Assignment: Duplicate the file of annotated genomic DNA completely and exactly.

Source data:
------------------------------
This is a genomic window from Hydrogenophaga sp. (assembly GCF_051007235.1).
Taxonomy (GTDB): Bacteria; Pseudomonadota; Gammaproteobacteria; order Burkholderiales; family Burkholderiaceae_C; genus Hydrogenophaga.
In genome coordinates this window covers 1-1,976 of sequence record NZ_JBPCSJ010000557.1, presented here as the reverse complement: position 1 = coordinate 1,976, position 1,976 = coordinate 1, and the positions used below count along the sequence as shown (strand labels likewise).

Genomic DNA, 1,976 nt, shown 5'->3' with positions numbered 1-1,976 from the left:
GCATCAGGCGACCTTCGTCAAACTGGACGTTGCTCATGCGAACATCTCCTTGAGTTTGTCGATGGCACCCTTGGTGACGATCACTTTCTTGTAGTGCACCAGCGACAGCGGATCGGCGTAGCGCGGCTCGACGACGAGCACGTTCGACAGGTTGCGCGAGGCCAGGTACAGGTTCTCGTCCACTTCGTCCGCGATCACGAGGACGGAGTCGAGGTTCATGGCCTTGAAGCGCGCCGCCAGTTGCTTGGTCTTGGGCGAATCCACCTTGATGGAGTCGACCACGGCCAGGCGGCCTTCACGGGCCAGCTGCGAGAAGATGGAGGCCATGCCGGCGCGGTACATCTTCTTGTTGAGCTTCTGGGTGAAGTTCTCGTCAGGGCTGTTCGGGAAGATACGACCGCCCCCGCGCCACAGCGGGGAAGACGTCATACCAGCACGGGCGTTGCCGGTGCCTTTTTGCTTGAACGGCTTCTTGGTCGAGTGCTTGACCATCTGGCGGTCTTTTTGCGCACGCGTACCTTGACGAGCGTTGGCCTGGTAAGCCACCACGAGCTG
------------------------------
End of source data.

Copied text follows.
This is a genomic window from Hydrogenophaga sp. (assembly GCF_051007235.1).
Taxonomy (GTDB): Bacteria; Pseudomonadota; Gammaproteobacteria; order Burkholderiales; family Burkholderiaceae_C; genus Hydrogenophaga.
In genome coordinates this window covers 1-1,976 of sequence record NZ_JBPCSJ010000557.1, presented here as the reverse complement: position 1 = coordinate 1,976, position 1,976 = coordinate 1, and the positions used below count along the sequence as shown (strand labels likewise).

Genomic DNA, 1,976 nt, shown 5'->3' with positions numbered 1-1,976 from the left:
GCATCAGGCGACCTTCGTCAAACTGGACGTTGCTCATGCGAACATCTCCTTGAGTTTGTCGATGGCACCCTTGGTGACGATCACTTTCTTGTAGTGCACCAGCGACAGCGGATCGGCGTAGCGCGGCTCGACGACGAGCACGTTCGACAGGTTGCGCGAGGCCAGGTACAGGTTCTCGTCCACTTCGTCCGCGATCACGAGGACGGAGTCGAGGTTCATGGCCTTGAAGCGCGCCGCCAGTTGCTTGGTCTTGGGCGAATCCACCTTGATGGAGTCGACCACGGCCAGGCGGCCTTCACGGGCCAGCTGCGAGAAGATGGAGGCCATGCCGGCGCGGTACATCTTCTTGTTGAGCTTCTGGGTGAAGTTCTCGTCAGGGCTGTTCGGGAAGATACGACCGCCCCCGCGCCACAGCGGGGAAGACGTCATACCAGCACGGGCGTTGCCGGTGCCTTTTTGCTTGAACGGCTTCTTGGTCGAGTGCTTGACCATCTGGCGGTCTTTTTGCGCACGCGTACCTTGACGAGCGTTGGCCTGGTAAGCCACCACGAGCTG